Heavy matter

Bonnie Wu

The bathroom scales measure our weight - and our self-esteem. But are they a good indicator of health?

With much media focus on obesity and weight, women are constantly under pressure to achieve a universally promoted perfect size. It seems, these days, the bathroom scales measure not only our weight but also our self-esteem. Have our health goals become misguided by a preconceived notion of the perfect body weight? More importantly, what do the scales really tell us about our health?

The scales

Measuring body weight is a quick and simple way of providing a broad picture of our health. Gabrielle Tuscher, a registered dietitian at OT&P medical centre, explains that the scales are especially useful for individuals suffering from comorbidities (conditions that exist at the same time as a primary condition in a patient) associated with their weight.

Severely under- or overweight people are at high risk of secondary illnesses, so regularly keeping track of their weight can help in achieving a healthy body.

But it is a less obvious indicator of health for people whose weight is within an accepted range.

'Weight does not indicate anything about our muscle mass, percentage body fat or fat distribution,' says Chris Ng, a personal trainer at Pure Fitness.

It is a misconception that there is one ideal weight for all people of a similar age, height and gender. This leads people to build goals around achieving a body weight that might not be right for them and unknowingly put their health in danger.

'Body weight is different for each individual; no one size fits all,' Ms Tuscher says. 'It is not a fixed number, but based on a range, depending not only on the individual's height, age and gender but also on muscle mass, exercise levels and possible medical conditions.'

Various methods can be used to calculate levels of health more effectively.

Body mass index

Since weight does not take into account differences in body frames, the American Heart Association has adopted the body mass index (BMI). This measures your health by assessing both your height and weight, indicating if you are the correct weight for your frame. BMI ranges can be used by both genders and generally correlate well with degrees of fatness (see box at right to calculate your BMI).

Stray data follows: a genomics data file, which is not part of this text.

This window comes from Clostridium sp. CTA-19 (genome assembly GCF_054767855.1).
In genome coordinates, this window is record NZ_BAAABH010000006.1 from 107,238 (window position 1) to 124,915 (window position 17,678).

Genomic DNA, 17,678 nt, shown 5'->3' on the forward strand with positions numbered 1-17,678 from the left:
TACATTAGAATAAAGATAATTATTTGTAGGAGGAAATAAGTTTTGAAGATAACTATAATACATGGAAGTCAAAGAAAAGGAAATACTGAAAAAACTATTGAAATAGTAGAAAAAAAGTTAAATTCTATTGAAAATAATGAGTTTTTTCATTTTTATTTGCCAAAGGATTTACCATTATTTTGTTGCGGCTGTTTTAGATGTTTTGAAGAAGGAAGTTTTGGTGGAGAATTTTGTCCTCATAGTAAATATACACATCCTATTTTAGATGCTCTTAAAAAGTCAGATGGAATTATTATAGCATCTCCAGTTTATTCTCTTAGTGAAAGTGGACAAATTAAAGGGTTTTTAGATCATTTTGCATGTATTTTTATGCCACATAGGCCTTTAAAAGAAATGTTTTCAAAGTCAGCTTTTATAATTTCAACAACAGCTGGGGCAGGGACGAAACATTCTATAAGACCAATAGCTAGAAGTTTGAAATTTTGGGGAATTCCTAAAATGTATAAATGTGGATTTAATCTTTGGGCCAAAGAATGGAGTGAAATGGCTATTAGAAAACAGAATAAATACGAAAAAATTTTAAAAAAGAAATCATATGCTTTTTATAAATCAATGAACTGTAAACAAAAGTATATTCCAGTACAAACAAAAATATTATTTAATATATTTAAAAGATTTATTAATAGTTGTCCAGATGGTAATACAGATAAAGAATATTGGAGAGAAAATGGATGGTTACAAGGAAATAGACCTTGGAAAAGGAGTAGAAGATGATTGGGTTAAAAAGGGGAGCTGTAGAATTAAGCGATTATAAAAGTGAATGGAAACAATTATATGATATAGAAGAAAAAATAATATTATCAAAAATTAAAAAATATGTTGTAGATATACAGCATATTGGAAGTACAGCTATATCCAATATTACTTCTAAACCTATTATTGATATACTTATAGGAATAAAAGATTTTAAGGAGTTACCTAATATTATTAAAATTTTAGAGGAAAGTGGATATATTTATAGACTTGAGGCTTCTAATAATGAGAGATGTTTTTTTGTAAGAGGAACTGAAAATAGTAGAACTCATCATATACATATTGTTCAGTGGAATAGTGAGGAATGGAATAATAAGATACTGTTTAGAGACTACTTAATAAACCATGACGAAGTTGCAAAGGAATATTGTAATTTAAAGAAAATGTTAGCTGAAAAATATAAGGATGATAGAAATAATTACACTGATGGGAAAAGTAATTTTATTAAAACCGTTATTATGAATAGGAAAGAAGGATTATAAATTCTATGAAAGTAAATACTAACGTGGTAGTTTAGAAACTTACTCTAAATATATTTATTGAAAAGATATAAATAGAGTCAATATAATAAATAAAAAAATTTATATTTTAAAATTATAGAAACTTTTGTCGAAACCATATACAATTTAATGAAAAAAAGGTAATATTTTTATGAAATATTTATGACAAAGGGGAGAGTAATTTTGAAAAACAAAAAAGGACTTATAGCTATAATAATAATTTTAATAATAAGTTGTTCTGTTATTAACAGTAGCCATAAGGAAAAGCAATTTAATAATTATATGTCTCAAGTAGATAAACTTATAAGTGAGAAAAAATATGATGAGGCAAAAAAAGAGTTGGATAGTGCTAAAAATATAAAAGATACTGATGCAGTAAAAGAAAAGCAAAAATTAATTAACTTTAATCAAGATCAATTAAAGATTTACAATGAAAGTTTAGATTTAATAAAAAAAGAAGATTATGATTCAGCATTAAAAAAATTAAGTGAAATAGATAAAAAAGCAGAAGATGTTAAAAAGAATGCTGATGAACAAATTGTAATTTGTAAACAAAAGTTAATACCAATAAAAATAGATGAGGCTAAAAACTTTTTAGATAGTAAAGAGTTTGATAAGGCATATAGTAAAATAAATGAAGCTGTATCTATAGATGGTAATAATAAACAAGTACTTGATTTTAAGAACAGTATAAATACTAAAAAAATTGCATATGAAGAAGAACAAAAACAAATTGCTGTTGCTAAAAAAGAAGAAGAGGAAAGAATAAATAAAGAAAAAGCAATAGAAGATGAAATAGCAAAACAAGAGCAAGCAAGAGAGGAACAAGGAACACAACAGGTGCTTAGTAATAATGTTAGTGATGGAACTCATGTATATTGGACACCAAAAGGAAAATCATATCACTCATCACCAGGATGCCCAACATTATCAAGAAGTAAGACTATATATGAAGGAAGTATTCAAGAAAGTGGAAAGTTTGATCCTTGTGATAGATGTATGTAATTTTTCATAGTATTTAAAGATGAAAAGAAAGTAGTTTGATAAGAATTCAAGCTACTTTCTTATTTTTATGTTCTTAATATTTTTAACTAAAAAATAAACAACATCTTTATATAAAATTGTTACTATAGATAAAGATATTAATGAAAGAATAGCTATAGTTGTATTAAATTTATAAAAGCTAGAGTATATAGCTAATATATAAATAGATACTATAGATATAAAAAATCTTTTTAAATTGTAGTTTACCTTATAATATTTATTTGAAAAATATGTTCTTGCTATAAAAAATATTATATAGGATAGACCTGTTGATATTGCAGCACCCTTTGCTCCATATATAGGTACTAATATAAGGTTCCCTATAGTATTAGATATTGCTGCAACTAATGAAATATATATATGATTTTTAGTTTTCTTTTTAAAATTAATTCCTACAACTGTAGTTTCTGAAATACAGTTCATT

But the BMI is only one way of measuring your health. If your frame is especially small or large, the BMI calculation might give you an unrealistic picture of your health.

Jane C, a 26-year-old who is 1.6 metres and weighs 53kg, is considered a healthy weight by BMI standards. However, she was diagnosed as being just inches away from clinical obesity.

'My dietician measured my body fat, which was close to 30 per cent,' Jane says.

Her frail frame is a result of genetics, but the fat tests reveal that she isn't as healthy as her body weight suggests.

The same reasoning applies to professional athletes and bodybuilders, who have a high percentage of muscle mass. Because muscle weighs more than fat, bodybuilders may fall into a higher BMI category even though they have a healthy level of body fat.

Body fat composition

For these reasons it is also important for individuals to determine the amount of fat in their bodies compared with lean body mass (muscle, bone, organs and so on).

The body fat percentage helps devise realistic health goals and reminds us that weight loss does not always equal fat loss.

'Looking leaner and more toned is not always about being lighter on the scales,' Mr Ng says. 'You'll get a more realistic evaluation of your health by monitoring body fat rather than weight'.

Many methods of extreme dieting focus on losing weight rather than on reducing body fat, Ms Tuscher says.

'Most slimming methods provide a quick fix and often encourage water rather than fat loss.'

This means that although the scales give a lower reading, it is likely that you are not shedding fat.

Lifestyle changes such as regular cardiovascular exercise, strength training and a well-balanced diet are much more efficient in reaching long-term weight loss goals.

Skin-fold and waist circumference tests are both excellent ways to measure fat percentage and can be easily done by either a registered dietician or certified personal trainer.

The next time you step onto the scales, just remember: aim to control your lifestyle, not your weight.

With that in mind, you will be changing more than just a number.